Design global information architecture and governance
Updated: April 23, 2009
Applies To: Office SharePoint Server 2007
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Topic Last Modified: 2017-01-23
In this article:
Many organizations use Microsoft Office SharePoint Server 2007 to support employees and other contributors working around the world. This article discusses the types of sites and services that are provided by Office SharePoint Server 2007 and how a global workforce affects the deployment of these sites and services. This article will help you determine which of the global solutions is appropriate for your organization. For more information about these solutions, see Supported global solutions for Office SharePoint Server.
This article also includes a design sample for managing information and documents in environments where multiple server farms are deployed. This design sample provides ideas on how an organization can govern content in environments in which information is created across multiple farms.
There are three large categories of sites and services that are provided by Office SharePoint Server 2007:
Collaboration sites Used by employees and teams to collaborate and store data. Collaboration sites include team sites and My Sites. Collaboration includes creating and maintaining lists and libraries, creating and editing documents, and managing sites and libraries. Collaboration sites are also used to store personal and team documents instead of placing these on a file share or storing them on local computers. Using team sites and My Sites for storage ensures that information is uniformly backed up and managed in other ways.
Published content sites Used to host content that has been published and is primarily read-only — for example, content about company policies. Published content is typically authored by a small number of people and then published to many people.
Businessintelligencesites and other application sites Used to host applications, such as business intelligence applications. These sites rely on services that run on the server farm and often on content that is stored in back-end data systems. These types of sites can be difficult to duplicate across an organization.
Identifying which of these sites and services are important for your organization can help you determine which of the supported solutions will work best for your organization. In addition, the types of sites and services that you identify influence the overall information architecture and the plan for governing content across your organization.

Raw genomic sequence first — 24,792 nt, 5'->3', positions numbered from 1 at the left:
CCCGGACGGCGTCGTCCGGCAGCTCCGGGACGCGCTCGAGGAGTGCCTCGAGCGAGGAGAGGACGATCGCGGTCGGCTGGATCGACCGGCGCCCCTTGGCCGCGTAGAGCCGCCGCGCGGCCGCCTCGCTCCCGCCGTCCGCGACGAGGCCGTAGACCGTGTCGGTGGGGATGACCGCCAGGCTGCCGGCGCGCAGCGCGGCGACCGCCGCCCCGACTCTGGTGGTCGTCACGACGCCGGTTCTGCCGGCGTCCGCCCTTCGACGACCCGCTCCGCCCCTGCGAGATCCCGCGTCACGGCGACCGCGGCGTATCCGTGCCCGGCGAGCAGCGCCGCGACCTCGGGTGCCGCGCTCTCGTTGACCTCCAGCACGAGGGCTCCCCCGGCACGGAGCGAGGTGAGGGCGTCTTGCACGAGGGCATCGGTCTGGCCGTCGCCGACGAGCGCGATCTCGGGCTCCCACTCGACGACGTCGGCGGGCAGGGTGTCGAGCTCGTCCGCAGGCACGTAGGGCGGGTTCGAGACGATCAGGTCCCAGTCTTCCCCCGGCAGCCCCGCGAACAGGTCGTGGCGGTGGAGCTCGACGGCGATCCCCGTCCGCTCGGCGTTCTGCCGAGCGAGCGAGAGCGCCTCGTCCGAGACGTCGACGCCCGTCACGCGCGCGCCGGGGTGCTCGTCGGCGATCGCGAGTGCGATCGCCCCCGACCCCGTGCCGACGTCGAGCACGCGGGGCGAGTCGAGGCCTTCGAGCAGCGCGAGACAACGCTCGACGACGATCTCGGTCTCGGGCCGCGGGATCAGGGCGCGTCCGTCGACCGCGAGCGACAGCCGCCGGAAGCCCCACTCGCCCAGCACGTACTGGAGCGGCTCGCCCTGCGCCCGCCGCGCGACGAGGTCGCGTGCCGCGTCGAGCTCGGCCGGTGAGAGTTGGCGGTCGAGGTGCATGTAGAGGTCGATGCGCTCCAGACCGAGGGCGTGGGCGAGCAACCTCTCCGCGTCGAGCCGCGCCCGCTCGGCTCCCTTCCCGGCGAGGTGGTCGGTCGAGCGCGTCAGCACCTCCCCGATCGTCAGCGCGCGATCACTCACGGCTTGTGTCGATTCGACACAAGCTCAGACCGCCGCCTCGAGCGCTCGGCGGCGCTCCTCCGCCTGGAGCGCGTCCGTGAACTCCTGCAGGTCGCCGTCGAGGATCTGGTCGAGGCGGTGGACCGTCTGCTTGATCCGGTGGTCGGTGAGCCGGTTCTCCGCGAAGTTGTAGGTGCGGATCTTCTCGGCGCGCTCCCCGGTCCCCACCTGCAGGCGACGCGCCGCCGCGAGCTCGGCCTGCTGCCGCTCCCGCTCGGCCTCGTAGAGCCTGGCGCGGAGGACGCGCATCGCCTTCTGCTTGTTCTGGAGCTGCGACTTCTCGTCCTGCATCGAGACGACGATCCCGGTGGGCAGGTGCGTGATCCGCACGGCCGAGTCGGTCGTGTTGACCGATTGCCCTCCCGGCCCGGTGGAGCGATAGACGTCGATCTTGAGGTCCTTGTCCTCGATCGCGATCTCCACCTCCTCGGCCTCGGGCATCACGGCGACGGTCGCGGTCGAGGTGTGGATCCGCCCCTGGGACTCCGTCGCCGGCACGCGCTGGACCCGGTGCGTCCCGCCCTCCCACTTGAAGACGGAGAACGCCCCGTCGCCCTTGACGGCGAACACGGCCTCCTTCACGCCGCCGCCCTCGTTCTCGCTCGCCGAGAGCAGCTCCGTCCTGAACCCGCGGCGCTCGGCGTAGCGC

The biggest consideration in choosing which of the supported solutions will work best for your organization is how important collaboration sites are for your global workers and contributors. Collaborating in Office SharePoint Server 2007 involves the following operations that are sensitive to wide area network (WAN) links:
Opening, uploading, and downloading documents.
Browsing, adding, and modifying data within lists, libraries, and sites.
If collaboration sites are important for your global workers, the following planning considerations and activities can help you decide whether you can host these sites centrally or if you should plan to deploy additional server farms to regions.
Evaluate the WAN links between your global workers and your central site. Determine the average available bandwidth during business hours and the average latency over the WAN links. Latency is the length of time — typically measured in milliseconds — that it takes for data to travel from one end of the WAN link to the other. If necessary, consult with your network provider.
Use the bandwidth data provided in Plan for bandwidth requirements to estimate how long it will take for global workers to complete the types of collaboration tasks that are most common in your organization. Be sure to consider the range of file sizes that are handled by your organization.
If you have already deployed a central site, use existing WAN links to test the types of operations your workers will perform.
Based on your calculations or actual test results, decide if a central solution adequately supports collaboration by your global workers. Factors to consider include:
How often global workers participate in collaboration. If workers are using collaboration sites only occasionally, they might tolerate slower performance over the WAN. However, if workers must frequently wait for operations to complete, and the wait affects how quickly they can perform their job responsibilities, consider optimizing the WAN link or deploying a server farm closer to these users.